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Saturday and Sunday

Saturday and Sunday


On the sabbath they rested according to the commandment. Luke 23:56b


So concludes the Lucan narrative of the passion, with a passing reference to the Saturday after Good Friday.  The rest “they” (assuming a reference to the disciples of Jesus) took had to be a troubled one.  Maybe numbing would be a better description, having risen so high in hope and then seeing that hope nailed within twenty-four hours to a cross of execution. 


Their certainty about Jesus was besieged with doubt.  That’s the Saturday of the soul.


Like us, most of us, if not all of us, but certainly me.  Saturday is my kind of day. A day of ambiguity.  That no matter how much I study the Bible and pray without ceasing a silence persists where I had sought to hear the voice of heaven.  That despite my longing for evidence of a moral universe I read again and again in headlines of the evil we do and the evil we do to each other… no small part of it by those who claim to be on God’s side.  That for all the sermons I’ve preached and prayers I’ve prayed I still find myself unnerved by those desolate in their unbelief. That though my head is filled with Scriptural images of what lies beyond, beyond my death, beautiful images of feasts and reunions and everlasting arms, I approach the coming eternity not as the hymn would have me, “dreading the grave as little as the bed,” but as a child alone in a strange place.


Sure, I’ve had years, lots of them, to contemplate my Saturdays.  I rationalize them, with, I pray to God, some accuracy: that God and Jesus don’t want all their preachers to stride though life on a spiritual high; that some of us need to be down-to-earth, to feel the struggle and doubt and anxiety of ordinary souls.  Once in a while, however, it would be nice to have “a prophet’s ecstasy… an angel visitant… an opening of the sky.”  I’m still waiting. 


Speculation is just about all we have as to what Jesus was doing on the Saturday after Good Friday and before the dawn of Easter Sunday.  One parenthetical verse in Ephesians (4:9) alludes to the activity enshrined in The Apostles Creed, the descent into hell.  Which in my more self-critical moments I find consoling, that even in hell, to which I might be consigned, the Gospel is preached.  If so, maybe Saturday is like the earth in winter, positively alive for all its apparent death, with new life ready to spring forth.


But on the first day of the week, at early dawn… Luke 24:1


So begins the Lucan narrative of the resurrection, on Sunday, thus distinguishing that day of the week for two thousand years, a second Sabbath, when God arose after resting.  Every Sunday, according to the text alongside the Reviews listing on this website, is “special, an Easter celebration actually.”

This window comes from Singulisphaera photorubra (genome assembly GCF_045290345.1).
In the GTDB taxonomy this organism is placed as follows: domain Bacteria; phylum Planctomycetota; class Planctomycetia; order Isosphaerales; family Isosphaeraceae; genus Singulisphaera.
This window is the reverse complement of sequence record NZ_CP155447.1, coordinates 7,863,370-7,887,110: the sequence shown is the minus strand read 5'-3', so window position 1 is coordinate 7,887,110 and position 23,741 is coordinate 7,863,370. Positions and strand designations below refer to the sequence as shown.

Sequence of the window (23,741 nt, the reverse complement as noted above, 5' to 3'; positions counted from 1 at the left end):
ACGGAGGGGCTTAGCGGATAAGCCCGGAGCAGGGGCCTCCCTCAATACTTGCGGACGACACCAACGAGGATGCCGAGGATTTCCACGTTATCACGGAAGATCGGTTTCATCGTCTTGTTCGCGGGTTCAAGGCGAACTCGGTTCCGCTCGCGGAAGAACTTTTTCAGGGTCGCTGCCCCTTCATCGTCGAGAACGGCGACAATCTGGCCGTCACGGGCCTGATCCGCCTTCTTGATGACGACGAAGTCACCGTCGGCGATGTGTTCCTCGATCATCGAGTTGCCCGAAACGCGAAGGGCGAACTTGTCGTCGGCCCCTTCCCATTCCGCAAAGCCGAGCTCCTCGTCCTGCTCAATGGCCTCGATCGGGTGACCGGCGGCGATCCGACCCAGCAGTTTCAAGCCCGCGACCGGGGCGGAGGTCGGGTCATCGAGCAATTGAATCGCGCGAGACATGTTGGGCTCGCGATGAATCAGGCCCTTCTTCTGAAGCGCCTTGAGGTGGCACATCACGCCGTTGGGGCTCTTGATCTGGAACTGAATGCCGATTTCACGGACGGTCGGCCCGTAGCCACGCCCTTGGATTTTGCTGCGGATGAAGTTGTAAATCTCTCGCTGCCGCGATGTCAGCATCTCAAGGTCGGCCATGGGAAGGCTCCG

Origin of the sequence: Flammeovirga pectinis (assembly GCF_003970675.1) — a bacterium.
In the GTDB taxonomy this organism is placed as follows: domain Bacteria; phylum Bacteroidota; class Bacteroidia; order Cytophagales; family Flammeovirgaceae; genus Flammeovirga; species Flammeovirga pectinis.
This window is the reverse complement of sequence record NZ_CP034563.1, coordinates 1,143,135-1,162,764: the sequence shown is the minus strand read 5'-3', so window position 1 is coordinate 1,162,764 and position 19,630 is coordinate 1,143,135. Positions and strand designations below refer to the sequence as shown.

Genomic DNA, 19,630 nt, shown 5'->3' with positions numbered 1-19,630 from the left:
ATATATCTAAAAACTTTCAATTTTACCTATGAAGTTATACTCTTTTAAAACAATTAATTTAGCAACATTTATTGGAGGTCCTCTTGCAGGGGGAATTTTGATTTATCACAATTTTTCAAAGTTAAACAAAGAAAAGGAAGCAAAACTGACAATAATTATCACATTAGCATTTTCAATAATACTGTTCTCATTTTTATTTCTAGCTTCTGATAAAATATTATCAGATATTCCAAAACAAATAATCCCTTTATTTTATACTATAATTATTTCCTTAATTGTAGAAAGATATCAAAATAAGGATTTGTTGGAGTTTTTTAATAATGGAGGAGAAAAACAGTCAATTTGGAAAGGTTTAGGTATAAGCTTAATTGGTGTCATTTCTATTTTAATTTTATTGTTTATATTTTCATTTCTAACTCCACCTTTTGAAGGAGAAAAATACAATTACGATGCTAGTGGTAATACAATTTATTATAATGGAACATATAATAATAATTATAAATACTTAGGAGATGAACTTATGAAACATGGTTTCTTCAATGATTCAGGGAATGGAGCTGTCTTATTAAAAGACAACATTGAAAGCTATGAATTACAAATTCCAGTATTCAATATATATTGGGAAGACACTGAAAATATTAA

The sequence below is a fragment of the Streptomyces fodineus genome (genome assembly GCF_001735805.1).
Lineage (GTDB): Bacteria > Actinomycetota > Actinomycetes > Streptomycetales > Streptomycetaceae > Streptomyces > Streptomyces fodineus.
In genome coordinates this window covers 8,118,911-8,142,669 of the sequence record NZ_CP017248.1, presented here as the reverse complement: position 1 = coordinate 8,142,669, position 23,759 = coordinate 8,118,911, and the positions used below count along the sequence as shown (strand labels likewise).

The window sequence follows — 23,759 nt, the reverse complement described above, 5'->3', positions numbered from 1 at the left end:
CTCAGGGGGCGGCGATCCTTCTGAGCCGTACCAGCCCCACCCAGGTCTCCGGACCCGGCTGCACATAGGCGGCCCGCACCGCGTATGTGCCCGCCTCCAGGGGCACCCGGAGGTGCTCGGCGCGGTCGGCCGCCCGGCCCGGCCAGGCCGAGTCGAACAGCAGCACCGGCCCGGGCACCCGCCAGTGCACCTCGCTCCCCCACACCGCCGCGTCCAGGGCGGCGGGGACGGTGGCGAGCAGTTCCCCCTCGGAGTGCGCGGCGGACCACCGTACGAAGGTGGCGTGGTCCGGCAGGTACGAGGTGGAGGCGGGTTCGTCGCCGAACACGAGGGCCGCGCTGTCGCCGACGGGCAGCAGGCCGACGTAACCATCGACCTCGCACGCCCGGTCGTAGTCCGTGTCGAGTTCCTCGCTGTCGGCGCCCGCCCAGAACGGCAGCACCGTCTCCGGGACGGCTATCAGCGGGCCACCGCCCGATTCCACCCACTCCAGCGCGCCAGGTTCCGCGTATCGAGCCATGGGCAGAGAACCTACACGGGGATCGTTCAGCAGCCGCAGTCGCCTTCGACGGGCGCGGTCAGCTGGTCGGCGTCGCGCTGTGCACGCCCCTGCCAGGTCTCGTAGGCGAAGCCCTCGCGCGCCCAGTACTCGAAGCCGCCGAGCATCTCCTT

It is for me, even when I’m not preaching!  The songs, the light through the stained glass windows, the flowers, and the people, especially the people (most of the time!); and if the sermon illuminates and strikes home, well, I can almost forget Saturday.  It has been so for me ever since that Sunday my mother pushed me out of the house in a blue suit and we walked a couple of miles (World War II, gas was rationed) to First Methodist Church at the corner of River and Main.  The radiators pinged and knocked, the pipe organ occasionally ciphered, the pew cushions published abroad a musty smell, and sometimes, especially in Junior Choir, with Joey Ross punching me, the service was interminable; but it was Sunday and, everything considered, fun day. 


If long stretches of time are filled with ambiguity, like Saturdays, then God also provides us with Sundays of the soul.  When Christ rises within us.  When the logic of it all, God’s logic, not ours, becomes apparent in the cross, how it must be that love, not power, triumphs over evil and death; when the beauty of it all smiles on us with the lilies surrounding the altar and the choir crescendoing its alleluias, and we glimpse the vision of God for the world at the beginning… and at its ending; when the goodness of it all nurtures us in a family feast of food and affection and we can taste the sweetness of life as it was meant to be: that’s a Sunday of the soul.


That version of Sunday may not be everyone’s, but it is mine, and Duke Ellington’s. What’d you say?  You can look it up, Hymn No. 728:


Come Sunday, oh, come Sunday, that’s the day.

Lord, dear Lord above, God Almighty, God of love,

Please look down and see my people through.


I believe God is now, was then, and always will be.

With God’s blessing we can make it through eternity.


Come Sunday…


And if Saturday doesn’t lose its hold on us entirely, still it will ever yield to the dawn of… Sunday.

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